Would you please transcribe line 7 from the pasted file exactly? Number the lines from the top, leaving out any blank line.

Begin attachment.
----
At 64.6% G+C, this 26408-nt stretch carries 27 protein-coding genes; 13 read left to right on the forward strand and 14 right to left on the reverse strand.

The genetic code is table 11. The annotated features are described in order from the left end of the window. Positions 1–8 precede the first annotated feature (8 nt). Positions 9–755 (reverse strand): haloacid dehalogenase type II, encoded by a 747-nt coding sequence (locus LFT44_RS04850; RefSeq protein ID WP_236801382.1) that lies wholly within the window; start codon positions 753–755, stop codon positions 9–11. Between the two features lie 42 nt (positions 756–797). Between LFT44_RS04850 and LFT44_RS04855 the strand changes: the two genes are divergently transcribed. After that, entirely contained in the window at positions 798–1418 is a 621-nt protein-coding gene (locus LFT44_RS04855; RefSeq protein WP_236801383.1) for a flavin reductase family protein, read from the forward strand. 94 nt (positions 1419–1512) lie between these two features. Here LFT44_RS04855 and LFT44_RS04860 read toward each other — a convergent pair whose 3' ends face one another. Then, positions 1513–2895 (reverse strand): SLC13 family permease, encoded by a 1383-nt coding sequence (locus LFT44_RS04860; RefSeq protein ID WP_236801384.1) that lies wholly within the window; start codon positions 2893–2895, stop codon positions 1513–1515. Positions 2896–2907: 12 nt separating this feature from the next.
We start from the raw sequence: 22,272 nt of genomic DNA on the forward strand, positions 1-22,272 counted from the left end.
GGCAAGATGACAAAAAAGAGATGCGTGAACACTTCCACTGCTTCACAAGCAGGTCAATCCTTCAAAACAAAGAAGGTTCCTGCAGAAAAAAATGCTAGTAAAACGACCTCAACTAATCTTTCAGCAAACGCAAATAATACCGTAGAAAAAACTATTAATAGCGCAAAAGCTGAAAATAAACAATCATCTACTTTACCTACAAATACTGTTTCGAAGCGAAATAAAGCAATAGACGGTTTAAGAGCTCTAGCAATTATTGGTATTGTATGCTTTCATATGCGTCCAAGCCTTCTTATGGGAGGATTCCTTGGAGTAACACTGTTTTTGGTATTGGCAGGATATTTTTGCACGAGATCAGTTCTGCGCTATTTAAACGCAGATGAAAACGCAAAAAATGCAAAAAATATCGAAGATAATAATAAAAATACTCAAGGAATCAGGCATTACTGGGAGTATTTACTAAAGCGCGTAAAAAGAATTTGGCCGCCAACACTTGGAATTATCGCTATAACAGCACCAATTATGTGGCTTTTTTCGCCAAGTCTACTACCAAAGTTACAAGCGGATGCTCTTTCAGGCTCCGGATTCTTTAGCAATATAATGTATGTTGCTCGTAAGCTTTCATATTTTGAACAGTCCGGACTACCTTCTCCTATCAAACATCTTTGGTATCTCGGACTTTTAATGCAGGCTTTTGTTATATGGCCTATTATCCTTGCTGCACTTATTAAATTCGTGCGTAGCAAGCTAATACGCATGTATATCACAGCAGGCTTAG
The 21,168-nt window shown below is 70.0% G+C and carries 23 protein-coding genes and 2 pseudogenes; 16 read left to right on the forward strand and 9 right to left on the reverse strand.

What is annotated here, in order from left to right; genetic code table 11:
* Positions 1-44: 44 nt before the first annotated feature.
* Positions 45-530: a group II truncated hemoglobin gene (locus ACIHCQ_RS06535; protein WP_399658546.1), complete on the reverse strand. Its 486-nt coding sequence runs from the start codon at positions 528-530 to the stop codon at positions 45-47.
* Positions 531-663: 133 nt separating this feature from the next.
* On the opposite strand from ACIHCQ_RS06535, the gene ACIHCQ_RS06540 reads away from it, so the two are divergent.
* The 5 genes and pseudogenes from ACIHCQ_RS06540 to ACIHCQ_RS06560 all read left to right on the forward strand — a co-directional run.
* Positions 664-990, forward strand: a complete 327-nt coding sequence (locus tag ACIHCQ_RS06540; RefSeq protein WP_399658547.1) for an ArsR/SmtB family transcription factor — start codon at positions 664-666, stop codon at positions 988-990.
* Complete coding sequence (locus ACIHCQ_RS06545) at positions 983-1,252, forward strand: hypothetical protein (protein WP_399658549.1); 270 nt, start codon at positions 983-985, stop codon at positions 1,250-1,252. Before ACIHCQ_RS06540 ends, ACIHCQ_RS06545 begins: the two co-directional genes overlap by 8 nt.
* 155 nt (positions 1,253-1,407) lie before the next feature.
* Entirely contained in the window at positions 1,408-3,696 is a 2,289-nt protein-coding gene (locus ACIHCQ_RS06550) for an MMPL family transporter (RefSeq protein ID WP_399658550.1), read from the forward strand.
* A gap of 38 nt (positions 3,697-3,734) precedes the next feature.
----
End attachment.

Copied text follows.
* Positions 1-44: 44 nt before the first annotated feature.